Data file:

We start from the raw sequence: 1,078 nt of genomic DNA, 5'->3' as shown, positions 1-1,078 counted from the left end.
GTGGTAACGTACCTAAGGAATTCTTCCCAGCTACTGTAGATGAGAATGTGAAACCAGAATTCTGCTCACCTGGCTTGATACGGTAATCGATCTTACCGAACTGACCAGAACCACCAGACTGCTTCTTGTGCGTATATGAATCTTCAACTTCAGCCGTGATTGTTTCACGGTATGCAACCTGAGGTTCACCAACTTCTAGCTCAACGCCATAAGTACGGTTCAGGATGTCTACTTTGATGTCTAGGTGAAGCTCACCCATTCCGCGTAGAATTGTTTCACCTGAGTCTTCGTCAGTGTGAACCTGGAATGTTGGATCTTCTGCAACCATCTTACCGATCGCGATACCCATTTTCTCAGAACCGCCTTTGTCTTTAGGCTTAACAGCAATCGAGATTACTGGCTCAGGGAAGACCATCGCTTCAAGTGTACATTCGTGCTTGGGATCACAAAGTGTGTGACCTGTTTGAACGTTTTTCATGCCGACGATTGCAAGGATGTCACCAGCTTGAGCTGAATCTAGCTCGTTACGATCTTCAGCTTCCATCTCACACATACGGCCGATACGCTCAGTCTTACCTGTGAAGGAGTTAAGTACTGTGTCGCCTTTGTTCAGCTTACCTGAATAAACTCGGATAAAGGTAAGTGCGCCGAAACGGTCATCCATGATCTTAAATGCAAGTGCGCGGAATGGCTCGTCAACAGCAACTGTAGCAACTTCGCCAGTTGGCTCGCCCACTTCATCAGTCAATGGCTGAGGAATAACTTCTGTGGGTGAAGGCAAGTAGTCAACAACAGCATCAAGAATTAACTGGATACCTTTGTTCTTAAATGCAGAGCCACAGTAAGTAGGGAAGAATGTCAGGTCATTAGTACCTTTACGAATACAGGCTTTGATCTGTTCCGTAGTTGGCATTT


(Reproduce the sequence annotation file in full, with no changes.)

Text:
We start from the raw sequence: 1,078 nt of genomic DNA, 5'->3' as shown, positions 1-1,078 counted from the left end.
GTGGTAACGTACCTAAGGAATTCTTCCCAGCTACTGTAGATGAGAATGTGAAACCAGAATTCTGCTCACCTGGCTTGATACGGTAATCGATCTTACCGAACTGACCAGAACCACCAGACTGCTTCTTGTGCGTATATGAATCTTCAACTTCAGCCGTGATTGTTTCACGGTATGCAACCTGAGGTTCACCAACTTCTAGCTCAACGCCATAAGTACGGTTCAGGATGTCTACTTTGATGTCTAGGTGAAGCTCACCCATTCCGCGTAGAATTGTTTCACCTGAGTCTTCGTCAGTGTGAACCTGGAATGTTGGATCTTCTGCAACCATCTTACCGATCGCGATACCCATTTTCTCAGAACCGCCTTTGTCTTTAGGCTTAACAGCAATCGAGATTACTGGCTCAGGGAAGACCATCGCTTCAAGTGTACATTCGTGCTTGGGATCACAAAGTGTGTGACCTGTTTGAACGTTTTTCATGCCGACGATTGCAAGGATGTCACCAGCTTGAGCTGAATCTAGCTCGTTACGATCTTCAGCTTCCATCTCACACATACGGCCGATACGCTCAGTCTTACCTGTGAAGGAGTTAAGTACTGTGTCGCCTTTGTTCAGCTTACCTGAATAAACTCGGATAAAGGTAAGTGCGCCGAAACGGTCATCCATGATCTTAAATGCAAGTGCGCGGAATGGCTCGTCAACAGCAACTGTAGCAACTTCGCCAGTTGGCTCGCCCACTTCATCAGTCAATGGCTGAGGAATAACTTCTGTGGGTGAAGGCAAGTAGTCAACAACAGCATCAAGAATTAACTGGATACCTTTGTTCTTAAATGCAGAGCCACAGTAAGTAGGGAAGAATGTCAGGTCATTAGTACCTTTACGAATACAGGCTTTGATCTGTTCCGTAGTTGGCATTT